Sorry for the loose reference to the 1979 Toto hit "Hold The Line". I'm thoroughly embarrassed and need a cleansing shower (but Simon Phillips is a pretty damn good drummer, and Steve Lukathor aint no slouch on the guitar. Sorry, it's the musician in me coming out).

What I'm getting at is if you (the corporate entity) want to have a successful wireless savings implementation, assuming you have implemented the recommendations in the previous posts, you need to have some kind of a corporate wireless policy. So many companies have no policy whatsoever and it hampers any effort to reign in the costs.

A lot of companies have a mix of devices they pay for on a monthly basis and devices they expense. Doing the expense report thing is a waste of money. When you go that route, there is usually a cap on the amount of money allowed to cover the cell bill. Oftentimes, that amount is taken for granted. I've seen allowances as high as $175. I know that sounds absurd, which it is, but it's the truth. With an allowance like that or even remotely near it, the user probably has a family share plan where their spouse and kids are getting covered with the corporate dollar. Plus, when you go with an allowance limit, most people signing off on it won't dig in to the bill to see what they are paying for as long as it doesn't eclipse the cap.

The way around this is to have corporate ownership of all lines. Have a corporate wireless policy that clearly states that all reimbursed usage that is paid for by the company is owned by the company. That means whenever a new user is added to the company wireless profile, that line is owned by the company. If any user leaves the company, the device stays there as well as any contacts achieved under the payroll.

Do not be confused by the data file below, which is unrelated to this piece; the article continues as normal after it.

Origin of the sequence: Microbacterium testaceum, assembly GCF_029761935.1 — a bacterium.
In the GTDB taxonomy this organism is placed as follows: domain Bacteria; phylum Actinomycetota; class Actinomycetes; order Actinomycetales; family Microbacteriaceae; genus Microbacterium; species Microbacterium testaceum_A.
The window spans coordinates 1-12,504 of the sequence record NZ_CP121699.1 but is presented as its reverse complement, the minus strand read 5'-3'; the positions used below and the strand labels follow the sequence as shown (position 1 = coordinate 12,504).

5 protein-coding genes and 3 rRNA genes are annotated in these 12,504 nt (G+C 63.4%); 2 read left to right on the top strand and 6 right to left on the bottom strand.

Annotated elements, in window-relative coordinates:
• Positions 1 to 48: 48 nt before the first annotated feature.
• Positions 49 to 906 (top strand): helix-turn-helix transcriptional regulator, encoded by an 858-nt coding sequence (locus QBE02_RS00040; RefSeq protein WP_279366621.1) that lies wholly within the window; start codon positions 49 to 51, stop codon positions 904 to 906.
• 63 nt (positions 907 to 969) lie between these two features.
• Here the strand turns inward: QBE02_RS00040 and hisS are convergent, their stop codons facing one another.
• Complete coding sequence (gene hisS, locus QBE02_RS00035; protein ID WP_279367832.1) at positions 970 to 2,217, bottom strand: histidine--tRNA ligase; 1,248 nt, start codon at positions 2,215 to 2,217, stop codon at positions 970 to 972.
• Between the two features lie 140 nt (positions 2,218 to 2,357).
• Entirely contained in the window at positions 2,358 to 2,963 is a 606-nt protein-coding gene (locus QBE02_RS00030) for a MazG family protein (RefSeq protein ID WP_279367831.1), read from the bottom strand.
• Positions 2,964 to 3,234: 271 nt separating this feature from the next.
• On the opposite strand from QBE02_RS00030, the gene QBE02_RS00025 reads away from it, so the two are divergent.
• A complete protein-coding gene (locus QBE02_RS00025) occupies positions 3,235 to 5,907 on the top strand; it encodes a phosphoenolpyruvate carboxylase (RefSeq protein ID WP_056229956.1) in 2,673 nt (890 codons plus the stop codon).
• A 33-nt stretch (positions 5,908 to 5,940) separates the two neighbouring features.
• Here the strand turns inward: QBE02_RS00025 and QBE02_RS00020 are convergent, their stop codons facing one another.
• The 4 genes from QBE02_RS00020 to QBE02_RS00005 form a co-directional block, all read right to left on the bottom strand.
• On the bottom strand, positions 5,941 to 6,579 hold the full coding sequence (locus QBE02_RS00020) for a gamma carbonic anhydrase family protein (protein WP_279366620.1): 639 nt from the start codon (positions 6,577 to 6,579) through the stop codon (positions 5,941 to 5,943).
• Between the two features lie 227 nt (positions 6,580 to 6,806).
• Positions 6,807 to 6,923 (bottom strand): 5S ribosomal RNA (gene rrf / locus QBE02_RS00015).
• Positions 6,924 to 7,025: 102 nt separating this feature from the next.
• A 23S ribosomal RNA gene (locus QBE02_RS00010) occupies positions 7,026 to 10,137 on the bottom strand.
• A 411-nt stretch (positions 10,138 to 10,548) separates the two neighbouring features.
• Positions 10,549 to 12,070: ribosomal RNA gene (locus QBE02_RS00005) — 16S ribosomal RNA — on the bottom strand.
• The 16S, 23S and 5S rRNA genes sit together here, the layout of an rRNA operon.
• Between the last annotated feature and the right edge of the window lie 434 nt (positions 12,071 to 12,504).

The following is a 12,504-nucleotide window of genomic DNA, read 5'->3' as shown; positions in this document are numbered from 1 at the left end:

Implementing this is tricky. Various providers have different methods of legally transferring ownership of phones and it can get cumbersome. One thing that helps blunt this problem is many people, when faced with losing ownership of their own line, will opt to have the company buy them a phone that they use for business and can keep their personal phone so their friends and family won't have to learn a new number to reach you at. Be sure the wireless policy clearly states this option is available to them. This may lead to a large upfront cost when implementing the policy, but it will more than make up for itself in savings. Plus, if you have a large enough number of phones to buy and get a new contract signed, you may be able to get all the phones for free anyhow.

Once you have ownership of all lines, you have control over the plans and can dictate who gets what in terms of Blackberries, air cards, features, etc. There is a big savings potential with those costs. Also, you get consolidated billing. Rather than having to write 100 expense checks for wireless usage, you'll get one invoice per provider.
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